The Bridenbaugh one-room school in Pandora joins an elite club in the state, receiving a historical marker from the Ohio History Connection. It becomes one of roughly 1750 markers in the state that tell a unique story.
"One room schools dotted the nation’s landscape for roughly 100 years in the 19th and early 20th centuries," Andy Verhoff said, team lead for Ohio History Connection. "And there are very few left. And to be able to preserve one and make it available to the public, like the Bridenbaugh family does and Dale does, we want to help in that effort."
The school was built in 1889 on the Bridenbaugh family farm and closed in 1927. Over the years the school suffered storm damage and even a fire and some in the community expressed they didn’t think the school would return to glory, but the Bridenbaugh’s didn't lose faith.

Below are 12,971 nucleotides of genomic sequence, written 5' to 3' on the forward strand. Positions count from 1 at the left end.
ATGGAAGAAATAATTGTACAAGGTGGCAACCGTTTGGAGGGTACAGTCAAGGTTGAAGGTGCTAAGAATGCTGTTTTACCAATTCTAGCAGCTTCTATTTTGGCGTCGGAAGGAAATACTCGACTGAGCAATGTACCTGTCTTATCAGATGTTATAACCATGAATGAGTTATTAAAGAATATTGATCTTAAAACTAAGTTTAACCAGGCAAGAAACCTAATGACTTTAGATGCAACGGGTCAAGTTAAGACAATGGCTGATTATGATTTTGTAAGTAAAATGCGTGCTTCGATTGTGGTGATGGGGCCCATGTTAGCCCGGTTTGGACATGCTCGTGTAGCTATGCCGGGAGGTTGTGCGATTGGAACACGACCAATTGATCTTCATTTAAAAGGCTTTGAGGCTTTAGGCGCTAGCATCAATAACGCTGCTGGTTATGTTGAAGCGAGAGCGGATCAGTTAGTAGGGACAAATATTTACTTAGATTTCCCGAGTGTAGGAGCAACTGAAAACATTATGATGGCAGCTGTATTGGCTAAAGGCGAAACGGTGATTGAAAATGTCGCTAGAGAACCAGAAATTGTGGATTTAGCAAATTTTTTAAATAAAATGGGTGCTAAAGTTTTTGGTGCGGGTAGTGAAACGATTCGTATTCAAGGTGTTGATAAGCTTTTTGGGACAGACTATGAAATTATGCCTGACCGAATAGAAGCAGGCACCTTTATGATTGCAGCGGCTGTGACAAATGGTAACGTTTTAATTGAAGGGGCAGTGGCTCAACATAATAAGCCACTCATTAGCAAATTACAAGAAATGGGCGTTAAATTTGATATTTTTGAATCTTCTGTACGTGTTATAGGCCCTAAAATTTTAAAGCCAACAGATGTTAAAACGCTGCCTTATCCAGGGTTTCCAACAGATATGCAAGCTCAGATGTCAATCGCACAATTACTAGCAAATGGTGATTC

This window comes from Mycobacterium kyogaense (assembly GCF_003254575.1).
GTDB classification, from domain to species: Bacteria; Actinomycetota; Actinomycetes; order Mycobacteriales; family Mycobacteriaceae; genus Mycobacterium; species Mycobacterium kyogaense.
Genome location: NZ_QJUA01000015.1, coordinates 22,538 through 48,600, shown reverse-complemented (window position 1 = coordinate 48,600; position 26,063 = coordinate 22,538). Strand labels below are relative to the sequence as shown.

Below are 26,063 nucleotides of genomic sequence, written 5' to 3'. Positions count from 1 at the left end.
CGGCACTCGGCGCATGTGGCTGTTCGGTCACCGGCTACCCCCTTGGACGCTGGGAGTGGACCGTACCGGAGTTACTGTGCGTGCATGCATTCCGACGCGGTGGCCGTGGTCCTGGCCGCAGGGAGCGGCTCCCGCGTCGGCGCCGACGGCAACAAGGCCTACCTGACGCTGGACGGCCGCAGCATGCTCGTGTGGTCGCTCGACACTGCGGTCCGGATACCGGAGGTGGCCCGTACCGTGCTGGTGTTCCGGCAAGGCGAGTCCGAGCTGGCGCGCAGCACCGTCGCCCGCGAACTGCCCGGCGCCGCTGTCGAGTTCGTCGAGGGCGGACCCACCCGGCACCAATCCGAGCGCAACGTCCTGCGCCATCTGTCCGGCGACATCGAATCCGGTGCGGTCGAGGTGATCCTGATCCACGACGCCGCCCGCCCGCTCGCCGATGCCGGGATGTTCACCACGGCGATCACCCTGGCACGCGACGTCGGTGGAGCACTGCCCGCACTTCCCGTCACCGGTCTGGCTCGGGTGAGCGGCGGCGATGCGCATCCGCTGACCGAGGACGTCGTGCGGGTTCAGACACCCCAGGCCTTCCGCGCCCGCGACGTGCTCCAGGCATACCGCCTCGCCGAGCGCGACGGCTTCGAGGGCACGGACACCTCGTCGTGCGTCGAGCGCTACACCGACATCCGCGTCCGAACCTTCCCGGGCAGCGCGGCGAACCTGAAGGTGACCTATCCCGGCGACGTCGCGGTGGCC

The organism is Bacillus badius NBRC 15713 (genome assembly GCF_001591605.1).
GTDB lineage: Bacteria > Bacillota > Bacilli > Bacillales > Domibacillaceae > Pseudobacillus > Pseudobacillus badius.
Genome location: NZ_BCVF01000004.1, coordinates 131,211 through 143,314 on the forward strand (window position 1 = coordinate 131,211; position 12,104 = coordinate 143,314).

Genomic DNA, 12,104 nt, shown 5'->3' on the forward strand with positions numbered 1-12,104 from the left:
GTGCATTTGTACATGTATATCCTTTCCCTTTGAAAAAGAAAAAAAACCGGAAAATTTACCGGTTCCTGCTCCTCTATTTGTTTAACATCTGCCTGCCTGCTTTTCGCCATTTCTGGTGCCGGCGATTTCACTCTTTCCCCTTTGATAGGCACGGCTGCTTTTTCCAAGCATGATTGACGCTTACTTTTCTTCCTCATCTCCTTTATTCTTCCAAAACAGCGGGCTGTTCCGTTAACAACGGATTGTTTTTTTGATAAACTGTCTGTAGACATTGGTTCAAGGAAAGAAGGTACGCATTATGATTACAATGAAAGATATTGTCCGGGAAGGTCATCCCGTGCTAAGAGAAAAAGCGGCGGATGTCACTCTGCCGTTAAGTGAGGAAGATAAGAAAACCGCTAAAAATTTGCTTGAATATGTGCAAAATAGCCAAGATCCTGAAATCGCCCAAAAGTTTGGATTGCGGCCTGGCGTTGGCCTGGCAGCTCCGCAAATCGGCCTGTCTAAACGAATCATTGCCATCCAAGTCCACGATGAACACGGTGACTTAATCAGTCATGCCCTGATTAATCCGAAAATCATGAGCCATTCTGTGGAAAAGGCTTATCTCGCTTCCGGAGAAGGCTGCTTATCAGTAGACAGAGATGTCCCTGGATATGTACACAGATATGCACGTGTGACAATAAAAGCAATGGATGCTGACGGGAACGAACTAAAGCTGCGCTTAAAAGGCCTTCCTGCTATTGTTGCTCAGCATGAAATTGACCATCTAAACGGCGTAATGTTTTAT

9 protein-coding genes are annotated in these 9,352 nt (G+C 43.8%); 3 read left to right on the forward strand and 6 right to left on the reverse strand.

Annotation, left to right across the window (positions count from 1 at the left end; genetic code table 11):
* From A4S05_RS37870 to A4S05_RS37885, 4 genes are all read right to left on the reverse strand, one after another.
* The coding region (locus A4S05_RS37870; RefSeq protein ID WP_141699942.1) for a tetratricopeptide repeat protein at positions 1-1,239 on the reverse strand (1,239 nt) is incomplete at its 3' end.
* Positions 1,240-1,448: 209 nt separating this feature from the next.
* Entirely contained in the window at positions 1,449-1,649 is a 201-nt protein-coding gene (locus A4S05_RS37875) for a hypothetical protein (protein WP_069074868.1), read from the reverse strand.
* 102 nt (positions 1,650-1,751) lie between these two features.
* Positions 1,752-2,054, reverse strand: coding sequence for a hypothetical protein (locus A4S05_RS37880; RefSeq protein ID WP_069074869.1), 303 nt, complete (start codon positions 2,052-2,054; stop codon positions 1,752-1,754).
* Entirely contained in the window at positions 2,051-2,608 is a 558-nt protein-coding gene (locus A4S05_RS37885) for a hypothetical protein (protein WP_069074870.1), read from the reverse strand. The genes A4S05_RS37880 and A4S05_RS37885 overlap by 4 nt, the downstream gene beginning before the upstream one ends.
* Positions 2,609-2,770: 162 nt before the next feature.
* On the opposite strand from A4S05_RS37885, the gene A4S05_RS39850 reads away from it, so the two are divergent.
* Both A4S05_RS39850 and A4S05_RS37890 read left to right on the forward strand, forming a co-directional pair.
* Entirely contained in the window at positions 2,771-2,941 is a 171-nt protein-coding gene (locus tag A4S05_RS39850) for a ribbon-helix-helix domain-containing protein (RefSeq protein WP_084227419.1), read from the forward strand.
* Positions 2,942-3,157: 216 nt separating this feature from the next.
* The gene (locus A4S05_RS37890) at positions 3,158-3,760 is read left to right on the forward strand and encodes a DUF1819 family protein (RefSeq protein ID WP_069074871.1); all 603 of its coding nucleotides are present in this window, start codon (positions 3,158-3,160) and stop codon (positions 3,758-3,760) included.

"We weren’t going to give up on it," Dale Bridenbaugh said. "We had too much invested in time and everything as long as it was possible to restore it, we went to work and got the job done."
The school opened up to the public in 1997 serving as a history lesson to many students in the surrounding area. But more lessons can be learned by stepping back into that one-room school
"They can learn, one thing, how things have changed over the years," Bridenbaugh said. "Our educational system has changed so much. Those kids got a good education too and were productive citizens. Maybe there’s a lot of things better in those days than what we have today."
"It gives us an idea that things change over time," said Verhoff. "I guess somebody said, 'The only thing constant is change' and this school is an example of that."